Browse by author
Lookup NU author(s): Dr Sue Farran
Full text for this publication is not currently held within this repository. Alternative links are provided below where available.
The law is full of labels which serve to define the concept, person or principle under consideration. These labels have their uses but can also create straight-jackets when applied in different social and cultural environments. This paper considers some of the challenges posed by groups of people in the Pacific countries of Samoa and Tonga. A variety of labels may be used to describe such people: transgender; gender-liminal; transvestite; gay, but none fully encompass what it is to be fa'afafine or fakaleiti. These individuals are both integrated and marginalised in their island countries and among the Polynesian Diaspora. They have a place in customary society, but are also influenced by the more global contemporary picture. They are therefore part of tradition but also symbols of change. The legal environment in which they lived is shaped by colonialism but there are also neo-colonial forces at work which threaten and shape their identity. In many respects therefore, they find themselves between two worlds: gender enlightened and gender repressed. © 2010 Springer Science+Business Media B.V.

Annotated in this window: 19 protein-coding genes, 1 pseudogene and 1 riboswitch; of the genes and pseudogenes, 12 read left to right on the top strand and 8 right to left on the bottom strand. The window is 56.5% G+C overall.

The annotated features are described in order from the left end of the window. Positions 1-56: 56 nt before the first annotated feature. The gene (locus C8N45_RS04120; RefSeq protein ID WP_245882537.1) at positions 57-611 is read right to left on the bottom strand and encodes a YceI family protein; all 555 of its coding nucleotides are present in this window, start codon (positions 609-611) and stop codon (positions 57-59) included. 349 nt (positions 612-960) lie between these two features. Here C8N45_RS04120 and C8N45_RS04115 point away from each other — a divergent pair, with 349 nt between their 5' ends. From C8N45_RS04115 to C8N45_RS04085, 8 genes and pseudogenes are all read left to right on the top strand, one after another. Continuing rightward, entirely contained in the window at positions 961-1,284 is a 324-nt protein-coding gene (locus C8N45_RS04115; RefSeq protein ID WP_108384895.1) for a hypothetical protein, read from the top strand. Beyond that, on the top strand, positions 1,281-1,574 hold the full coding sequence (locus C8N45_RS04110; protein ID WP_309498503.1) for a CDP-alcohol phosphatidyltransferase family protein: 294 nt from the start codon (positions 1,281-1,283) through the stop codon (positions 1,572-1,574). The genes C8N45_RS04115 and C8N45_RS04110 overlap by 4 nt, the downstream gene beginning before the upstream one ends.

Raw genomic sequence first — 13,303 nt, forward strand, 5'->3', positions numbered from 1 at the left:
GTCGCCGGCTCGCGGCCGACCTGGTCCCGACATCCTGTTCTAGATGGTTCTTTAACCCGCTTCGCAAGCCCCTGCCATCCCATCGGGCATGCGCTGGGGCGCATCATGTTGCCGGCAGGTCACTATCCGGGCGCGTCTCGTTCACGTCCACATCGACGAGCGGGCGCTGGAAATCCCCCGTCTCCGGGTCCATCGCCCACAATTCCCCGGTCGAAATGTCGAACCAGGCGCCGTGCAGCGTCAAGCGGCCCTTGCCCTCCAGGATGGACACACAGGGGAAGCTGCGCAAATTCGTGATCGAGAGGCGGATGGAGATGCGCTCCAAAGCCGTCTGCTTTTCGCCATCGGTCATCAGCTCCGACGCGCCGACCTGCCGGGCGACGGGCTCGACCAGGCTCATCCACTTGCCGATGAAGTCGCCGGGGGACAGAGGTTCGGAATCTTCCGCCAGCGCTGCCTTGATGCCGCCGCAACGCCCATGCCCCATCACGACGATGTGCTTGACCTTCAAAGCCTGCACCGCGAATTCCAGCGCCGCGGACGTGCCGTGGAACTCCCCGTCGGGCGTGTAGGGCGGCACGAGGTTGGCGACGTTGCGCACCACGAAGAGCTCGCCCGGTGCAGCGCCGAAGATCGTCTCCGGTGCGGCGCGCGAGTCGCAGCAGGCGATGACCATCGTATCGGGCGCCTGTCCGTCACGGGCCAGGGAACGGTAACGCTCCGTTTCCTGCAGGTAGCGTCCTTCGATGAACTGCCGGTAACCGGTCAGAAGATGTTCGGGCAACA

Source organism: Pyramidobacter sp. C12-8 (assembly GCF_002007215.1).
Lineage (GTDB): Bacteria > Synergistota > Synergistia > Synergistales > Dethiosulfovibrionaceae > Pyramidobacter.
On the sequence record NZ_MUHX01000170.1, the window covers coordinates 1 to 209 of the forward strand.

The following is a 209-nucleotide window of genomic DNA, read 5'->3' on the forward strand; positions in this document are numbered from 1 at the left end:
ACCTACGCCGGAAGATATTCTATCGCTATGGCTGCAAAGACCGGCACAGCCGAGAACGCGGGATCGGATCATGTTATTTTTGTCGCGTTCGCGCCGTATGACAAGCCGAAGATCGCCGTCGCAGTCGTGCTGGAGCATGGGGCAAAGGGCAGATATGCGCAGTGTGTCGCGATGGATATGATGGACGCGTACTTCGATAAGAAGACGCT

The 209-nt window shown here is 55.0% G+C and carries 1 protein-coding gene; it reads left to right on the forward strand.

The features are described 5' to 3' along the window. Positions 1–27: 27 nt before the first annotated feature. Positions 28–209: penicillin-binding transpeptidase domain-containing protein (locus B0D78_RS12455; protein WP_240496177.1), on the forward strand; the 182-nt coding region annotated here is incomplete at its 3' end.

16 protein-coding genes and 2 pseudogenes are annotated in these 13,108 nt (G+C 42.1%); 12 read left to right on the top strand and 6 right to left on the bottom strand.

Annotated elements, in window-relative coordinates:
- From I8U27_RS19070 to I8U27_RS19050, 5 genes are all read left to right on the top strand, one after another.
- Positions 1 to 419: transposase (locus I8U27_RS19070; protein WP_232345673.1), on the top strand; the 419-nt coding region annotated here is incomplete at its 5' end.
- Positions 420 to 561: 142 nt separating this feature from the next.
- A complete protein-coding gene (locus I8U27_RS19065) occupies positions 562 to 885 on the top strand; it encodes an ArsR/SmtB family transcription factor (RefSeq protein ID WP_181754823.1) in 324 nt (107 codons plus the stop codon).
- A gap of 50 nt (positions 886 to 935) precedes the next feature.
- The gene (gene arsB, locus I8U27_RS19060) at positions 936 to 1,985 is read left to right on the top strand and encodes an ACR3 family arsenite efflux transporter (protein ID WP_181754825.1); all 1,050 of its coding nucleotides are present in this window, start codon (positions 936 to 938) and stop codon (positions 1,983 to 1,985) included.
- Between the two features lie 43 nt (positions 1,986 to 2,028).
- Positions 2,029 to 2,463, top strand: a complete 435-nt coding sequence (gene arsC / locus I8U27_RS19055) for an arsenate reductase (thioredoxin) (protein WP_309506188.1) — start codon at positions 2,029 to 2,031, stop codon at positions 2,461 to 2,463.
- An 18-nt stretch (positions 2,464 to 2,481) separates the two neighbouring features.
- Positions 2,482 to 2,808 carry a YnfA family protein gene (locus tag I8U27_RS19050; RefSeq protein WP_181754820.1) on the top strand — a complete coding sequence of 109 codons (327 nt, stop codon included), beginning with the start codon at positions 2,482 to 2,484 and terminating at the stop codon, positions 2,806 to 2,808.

Author(s): Farran S
Publication type: Article
Publication status: Published
Journal: Liverpool Law Review
Print publication date: 01/05/2010
Online publication date: 28/04/2010
ISSN (print): 0144-932X
ISSN (electronic): 1572-8625
Publisher: Springer Netherlands
Altmetrics provided by Altmetric